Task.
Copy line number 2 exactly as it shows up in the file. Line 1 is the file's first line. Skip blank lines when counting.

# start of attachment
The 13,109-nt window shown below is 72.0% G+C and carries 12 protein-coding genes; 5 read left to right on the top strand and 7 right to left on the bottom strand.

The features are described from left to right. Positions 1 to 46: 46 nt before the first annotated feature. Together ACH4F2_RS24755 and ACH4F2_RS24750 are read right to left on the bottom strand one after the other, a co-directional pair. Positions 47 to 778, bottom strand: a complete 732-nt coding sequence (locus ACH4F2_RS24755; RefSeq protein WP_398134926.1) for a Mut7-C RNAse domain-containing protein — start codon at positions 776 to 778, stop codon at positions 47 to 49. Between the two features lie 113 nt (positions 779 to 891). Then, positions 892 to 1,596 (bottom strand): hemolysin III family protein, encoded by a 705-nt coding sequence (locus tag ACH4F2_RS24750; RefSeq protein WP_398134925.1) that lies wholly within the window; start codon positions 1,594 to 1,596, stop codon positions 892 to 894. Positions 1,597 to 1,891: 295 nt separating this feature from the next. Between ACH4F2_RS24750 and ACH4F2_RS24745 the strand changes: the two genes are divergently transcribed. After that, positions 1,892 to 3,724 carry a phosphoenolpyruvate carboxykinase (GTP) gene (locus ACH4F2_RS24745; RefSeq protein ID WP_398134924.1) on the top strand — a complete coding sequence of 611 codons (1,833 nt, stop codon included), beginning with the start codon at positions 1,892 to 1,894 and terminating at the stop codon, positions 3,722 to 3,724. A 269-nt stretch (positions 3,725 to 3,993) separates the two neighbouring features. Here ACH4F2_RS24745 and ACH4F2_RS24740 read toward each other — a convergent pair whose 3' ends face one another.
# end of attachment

The features are described from left to right. Positions 1 to 46: 46 nt before the first annotated feature. Together ACH4F2_RS24755 and ACH4F2_RS24750 are read right to left on the bottom strand one after the other, a co-directional pair. Positions 47 to 778, bottom strand: a complete 732-nt coding sequence (locus ACH4F2_RS24755; RefSeq protein WP_398134926.1) for a Mut7-C RNAse domain-containing protein — start codon at positions 776 to 778, stop codon at positions 47 to 49. Between the two features lie 113 nt (positions 779 to 891). Then, positions 892 to 1,596 (bottom strand): hemolysin III family protein, encoded by a 705-nt coding sequence (locus tag ACH4F2_RS24750; RefSeq protein WP_398134925.1) that lies wholly within the window; start codon positions 1,594 to 1,596, stop codon positions 892 to 894. Positions 1,597 to 1,891: 295 nt separating this feature from the next. Between ACH4F2_RS24750 and ACH4F2_RS24745 the strand changes: the two genes are divergently transcribed. After that, positions 1,892 to 3,724 carry a phosphoenolpyruvate carboxykinase (GTP) gene (locus ACH4F2_RS24745; RefSeq protein ID WP_398134924.1) on the top strand — a complete coding sequence of 611 codons (1,833 nt, stop codon included), beginning with the start codon at positions 1,892 to 1,894 and terminating at the stop codon, positions 3,722 to 3,724. A 269-nt stretch (positions 3,725 to 3,993) separates the two neighbouring features. Here ACH4F2_RS24745 and ACH4F2_RS24740 read toward each other — a convergent pair whose 3' ends face one another.